Essays

On Living in a Studio Apartment

There is very little food in my refrigerator, but it hums just the same. It is hidden around the corner of the wall. I can’t see it from where I lay here in my bed. But I can hear it.

The sunlight is hovering to my left, coming in through the windows; it’s just sneaking in. Its shy and thankfully not terribly bright. Bright sunlight in my eyes is akin to lighting me on fire; I’m not interested in it. Ever.

Living in a studio is an experience. The first side effect that I have seen is the incessant conversations I have with myself. They cover a wide range of topics, the most popular being my eternal consternation as the crawling pace of my Internet connection. I flume about the room, finding what I think to be “hot” spots only to lose it again and curse until I am red in the face. It’s a momentary frustration that is beautiful in its aloofness and noncommittal tone. I don’t even think I am really mad, just tired of watching the little spinning ball tell me that a website has in fact been contacted and now we must wait for it to respond. It’s as if sometimes the website is a seven year old child, throwing a tantrum of epic proportions and the only way it will get what it wants is by not allowing the Internet Explorer to display the page. This, of course, leaves me in the “frustrated parent in the middle of the mall role” trying to remain calm while pulling the slobbering child up by his or her arm in a manner that doesn’t look like an indictment on my love. I then care for the saliva drenched mess.

Also, I talk to myself about not wanting to get up in the morning, about the extreme heat or sudden lack of heat coming from my radiators. I can spend one night sprawled on the bed, wearing only underwear, two fans going while outside the windchill is below zero. Or, on other nights I am locked into my blankets like a mummy in a sarcophagus, just waiting for the radiators to choke and sputter to life, giving me enough reassurance that I won’t freeze on my way to the bathroom.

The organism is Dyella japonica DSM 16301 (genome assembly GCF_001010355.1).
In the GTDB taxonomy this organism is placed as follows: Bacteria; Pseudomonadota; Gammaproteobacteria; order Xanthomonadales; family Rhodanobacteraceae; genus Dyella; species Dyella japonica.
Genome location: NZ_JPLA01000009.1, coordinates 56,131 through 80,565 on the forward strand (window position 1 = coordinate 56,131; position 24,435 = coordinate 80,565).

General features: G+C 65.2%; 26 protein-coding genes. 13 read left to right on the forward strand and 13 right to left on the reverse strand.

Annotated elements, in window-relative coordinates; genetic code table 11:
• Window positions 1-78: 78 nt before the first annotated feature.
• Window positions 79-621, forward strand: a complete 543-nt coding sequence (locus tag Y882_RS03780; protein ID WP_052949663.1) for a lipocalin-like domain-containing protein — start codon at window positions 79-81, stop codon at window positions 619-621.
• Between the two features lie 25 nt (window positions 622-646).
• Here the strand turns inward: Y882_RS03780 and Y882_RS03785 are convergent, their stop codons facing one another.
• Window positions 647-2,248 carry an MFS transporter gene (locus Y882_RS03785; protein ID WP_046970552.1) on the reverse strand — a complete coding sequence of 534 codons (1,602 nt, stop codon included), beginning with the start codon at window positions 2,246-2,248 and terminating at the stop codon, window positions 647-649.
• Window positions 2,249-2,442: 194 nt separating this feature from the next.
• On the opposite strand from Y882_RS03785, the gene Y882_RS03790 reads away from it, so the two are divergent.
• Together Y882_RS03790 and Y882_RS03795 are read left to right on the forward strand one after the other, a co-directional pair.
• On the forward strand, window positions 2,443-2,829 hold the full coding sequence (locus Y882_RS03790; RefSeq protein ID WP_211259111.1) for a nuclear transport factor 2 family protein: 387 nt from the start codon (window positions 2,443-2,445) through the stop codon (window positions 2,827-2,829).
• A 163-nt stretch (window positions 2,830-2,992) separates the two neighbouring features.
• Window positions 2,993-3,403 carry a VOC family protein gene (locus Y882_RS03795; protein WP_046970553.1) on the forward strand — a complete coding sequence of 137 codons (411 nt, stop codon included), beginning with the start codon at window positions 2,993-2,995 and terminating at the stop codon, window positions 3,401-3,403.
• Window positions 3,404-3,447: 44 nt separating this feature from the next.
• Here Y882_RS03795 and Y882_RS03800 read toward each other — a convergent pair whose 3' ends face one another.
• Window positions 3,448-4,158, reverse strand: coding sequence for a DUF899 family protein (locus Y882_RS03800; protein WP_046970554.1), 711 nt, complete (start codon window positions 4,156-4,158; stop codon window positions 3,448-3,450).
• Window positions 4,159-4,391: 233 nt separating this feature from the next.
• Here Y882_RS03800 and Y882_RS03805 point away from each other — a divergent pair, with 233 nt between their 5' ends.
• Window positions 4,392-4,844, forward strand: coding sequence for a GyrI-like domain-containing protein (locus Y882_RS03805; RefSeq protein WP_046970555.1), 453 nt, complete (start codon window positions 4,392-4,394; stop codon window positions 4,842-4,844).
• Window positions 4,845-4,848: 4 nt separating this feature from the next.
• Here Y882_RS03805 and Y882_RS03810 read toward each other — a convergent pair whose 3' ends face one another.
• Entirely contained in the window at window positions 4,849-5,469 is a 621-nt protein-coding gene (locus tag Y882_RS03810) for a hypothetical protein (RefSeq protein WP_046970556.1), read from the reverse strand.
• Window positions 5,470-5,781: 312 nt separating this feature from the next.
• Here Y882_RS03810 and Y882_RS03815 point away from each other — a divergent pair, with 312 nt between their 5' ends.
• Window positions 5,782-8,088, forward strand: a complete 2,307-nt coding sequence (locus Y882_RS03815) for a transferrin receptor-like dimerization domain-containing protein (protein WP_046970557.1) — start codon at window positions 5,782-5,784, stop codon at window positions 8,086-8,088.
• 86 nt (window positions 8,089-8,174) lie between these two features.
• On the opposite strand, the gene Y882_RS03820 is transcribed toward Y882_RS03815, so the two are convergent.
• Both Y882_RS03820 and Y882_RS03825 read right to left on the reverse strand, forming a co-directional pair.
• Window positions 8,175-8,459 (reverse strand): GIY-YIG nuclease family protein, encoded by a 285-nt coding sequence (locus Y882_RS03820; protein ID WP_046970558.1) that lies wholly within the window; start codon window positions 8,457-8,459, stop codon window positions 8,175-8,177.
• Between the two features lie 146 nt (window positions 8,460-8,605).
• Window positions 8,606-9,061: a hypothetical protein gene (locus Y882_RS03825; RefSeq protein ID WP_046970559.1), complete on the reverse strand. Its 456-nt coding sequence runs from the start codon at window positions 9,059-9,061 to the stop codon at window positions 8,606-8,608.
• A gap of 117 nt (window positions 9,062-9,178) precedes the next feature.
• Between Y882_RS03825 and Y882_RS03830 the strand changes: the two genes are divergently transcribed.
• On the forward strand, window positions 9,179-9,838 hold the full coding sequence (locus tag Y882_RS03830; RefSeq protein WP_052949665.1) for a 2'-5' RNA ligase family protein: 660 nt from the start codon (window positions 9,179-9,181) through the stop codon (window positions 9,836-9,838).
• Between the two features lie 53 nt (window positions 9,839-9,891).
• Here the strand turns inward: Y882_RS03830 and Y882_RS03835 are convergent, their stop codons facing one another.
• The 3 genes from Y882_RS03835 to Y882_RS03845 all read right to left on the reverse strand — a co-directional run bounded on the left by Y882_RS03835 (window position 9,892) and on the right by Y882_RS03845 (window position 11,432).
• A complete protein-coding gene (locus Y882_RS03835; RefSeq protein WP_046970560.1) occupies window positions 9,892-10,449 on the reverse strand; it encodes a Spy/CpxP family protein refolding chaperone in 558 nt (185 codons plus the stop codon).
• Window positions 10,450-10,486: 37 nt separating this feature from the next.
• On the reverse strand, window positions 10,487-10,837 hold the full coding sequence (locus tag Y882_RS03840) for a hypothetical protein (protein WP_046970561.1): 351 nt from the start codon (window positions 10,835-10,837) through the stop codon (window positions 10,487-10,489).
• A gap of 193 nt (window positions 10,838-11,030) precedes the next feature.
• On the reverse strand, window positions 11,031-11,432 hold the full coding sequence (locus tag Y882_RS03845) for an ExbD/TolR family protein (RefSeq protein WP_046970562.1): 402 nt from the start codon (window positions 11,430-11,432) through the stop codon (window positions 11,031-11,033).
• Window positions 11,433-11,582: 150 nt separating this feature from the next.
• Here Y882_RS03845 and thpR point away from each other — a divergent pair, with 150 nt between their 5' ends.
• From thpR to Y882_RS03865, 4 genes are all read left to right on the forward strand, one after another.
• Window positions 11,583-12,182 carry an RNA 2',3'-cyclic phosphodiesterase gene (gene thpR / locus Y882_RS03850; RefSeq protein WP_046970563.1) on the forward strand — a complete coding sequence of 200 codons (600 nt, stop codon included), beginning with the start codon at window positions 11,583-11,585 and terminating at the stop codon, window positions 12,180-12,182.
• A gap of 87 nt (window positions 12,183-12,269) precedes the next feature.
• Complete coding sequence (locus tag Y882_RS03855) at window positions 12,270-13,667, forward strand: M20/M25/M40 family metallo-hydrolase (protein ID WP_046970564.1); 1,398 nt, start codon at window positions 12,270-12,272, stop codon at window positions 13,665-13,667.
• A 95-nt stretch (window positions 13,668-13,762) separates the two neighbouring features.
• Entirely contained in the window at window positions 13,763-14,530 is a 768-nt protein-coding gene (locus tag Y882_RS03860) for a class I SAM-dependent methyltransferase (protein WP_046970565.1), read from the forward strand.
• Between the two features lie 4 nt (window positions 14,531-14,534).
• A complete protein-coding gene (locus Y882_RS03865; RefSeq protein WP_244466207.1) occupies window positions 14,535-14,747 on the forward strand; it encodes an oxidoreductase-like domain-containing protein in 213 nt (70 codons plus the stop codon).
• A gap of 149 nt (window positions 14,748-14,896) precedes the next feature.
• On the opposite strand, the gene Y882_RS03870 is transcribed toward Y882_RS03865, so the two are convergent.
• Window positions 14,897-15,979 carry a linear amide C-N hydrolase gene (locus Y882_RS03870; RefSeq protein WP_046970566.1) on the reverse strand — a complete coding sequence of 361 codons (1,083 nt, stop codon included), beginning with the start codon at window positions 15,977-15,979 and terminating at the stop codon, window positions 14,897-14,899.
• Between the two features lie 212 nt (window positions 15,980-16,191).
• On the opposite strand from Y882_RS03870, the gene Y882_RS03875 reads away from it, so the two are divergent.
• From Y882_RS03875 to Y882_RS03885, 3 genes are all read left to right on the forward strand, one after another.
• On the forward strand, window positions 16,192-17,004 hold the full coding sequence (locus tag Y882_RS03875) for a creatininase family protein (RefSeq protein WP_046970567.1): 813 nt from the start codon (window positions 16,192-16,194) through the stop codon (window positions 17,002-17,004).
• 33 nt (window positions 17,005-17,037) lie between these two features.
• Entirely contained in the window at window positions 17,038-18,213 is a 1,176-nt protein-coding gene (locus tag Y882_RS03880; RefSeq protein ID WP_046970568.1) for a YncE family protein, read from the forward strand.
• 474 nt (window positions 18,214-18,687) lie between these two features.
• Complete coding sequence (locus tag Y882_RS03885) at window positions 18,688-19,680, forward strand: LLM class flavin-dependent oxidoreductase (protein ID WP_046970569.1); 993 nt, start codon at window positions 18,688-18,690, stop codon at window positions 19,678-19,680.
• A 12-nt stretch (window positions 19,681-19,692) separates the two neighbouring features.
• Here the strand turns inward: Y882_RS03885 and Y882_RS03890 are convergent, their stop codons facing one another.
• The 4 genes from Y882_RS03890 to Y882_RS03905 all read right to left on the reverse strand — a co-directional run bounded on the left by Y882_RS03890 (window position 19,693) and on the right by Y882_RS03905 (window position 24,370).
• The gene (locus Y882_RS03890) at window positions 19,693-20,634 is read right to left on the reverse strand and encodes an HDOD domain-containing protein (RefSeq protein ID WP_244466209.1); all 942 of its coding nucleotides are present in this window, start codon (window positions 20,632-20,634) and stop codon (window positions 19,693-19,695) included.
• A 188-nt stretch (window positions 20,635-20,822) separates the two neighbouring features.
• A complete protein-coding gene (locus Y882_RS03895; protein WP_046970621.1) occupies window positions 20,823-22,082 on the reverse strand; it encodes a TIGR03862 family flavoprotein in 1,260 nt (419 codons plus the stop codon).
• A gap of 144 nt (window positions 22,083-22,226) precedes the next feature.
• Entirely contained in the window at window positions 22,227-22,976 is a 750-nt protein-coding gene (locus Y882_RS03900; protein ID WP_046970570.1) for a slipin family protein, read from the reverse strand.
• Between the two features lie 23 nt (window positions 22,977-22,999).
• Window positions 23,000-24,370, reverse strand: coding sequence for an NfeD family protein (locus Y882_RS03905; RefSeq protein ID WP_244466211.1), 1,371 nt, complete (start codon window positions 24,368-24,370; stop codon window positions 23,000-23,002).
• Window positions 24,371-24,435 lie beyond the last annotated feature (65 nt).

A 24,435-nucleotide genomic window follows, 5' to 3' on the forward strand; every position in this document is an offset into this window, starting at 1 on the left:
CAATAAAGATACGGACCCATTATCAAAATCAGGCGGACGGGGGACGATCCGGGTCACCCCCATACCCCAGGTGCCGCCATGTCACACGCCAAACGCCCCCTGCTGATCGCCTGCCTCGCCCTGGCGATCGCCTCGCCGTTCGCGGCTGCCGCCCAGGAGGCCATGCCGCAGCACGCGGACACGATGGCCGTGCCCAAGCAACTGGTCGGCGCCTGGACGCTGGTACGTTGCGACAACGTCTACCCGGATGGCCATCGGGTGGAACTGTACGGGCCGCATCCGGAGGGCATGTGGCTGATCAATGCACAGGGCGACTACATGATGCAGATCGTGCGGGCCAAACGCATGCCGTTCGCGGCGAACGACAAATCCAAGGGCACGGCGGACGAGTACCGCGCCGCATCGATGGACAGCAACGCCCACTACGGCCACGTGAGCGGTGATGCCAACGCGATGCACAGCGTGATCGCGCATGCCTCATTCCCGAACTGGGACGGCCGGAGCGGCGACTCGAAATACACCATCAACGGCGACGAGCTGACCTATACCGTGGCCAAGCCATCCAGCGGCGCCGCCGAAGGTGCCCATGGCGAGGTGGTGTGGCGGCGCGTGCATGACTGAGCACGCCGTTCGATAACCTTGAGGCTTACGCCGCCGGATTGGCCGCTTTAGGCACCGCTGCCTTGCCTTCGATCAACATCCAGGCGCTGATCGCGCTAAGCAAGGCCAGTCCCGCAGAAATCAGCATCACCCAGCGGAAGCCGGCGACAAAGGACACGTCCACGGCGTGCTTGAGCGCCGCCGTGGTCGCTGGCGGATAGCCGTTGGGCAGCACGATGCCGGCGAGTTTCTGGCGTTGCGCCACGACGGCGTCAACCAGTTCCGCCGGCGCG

To the right of my bed are a number of posters and small “geegaws” as my stepmother would call them plastered on the wall. A Shining poster sits over my stove while a Raging Bull poster is hovering over my guitar and unused television. My trash can seems to take on a life of its own. I am always putting, and therefore, finding it in different positions all throughout the room. It seems to always be at least halfway full, which is a source of a the mildest form of irritation because in my infinite search for ways to cut costs I didn’t buy large enough trash bags to really hold the amount of refuse I create.

There is a ceiling fan with surprisingly little dust on it and pull strings that are at least a foot too long; often, they smack me in the face at the most sadistic times. The fan is a great asset when the radiators are working overtime.
I’m already getting used to the angles of this place. I am now accustomed to awaking and seeing the large, wooden chair in front of me as well as the bookshelf that very much looks like it is defying all laws of geometry in its effort to stay up. It was $28 at Wal Mart. It shows. Oddly enough, I do not find it that disturbing the word that greets me every morning from the bookshelf is “Gulag”.
In the end, as the sun shows me more of the coming day, it feels much bigger than it actually is. And, let’s be honest, it is my home and my office, so I’m very happy with it.
I just wish that damn refrigerator would show some manners and shut its whore mouth.

Kevin Crispin
What do you think is up to my right in the picture? A cob web? Probably a cob web. Or maybe it's my Beatles records on top of my air conditioner. It's certainly not fresh, new wainscoting.

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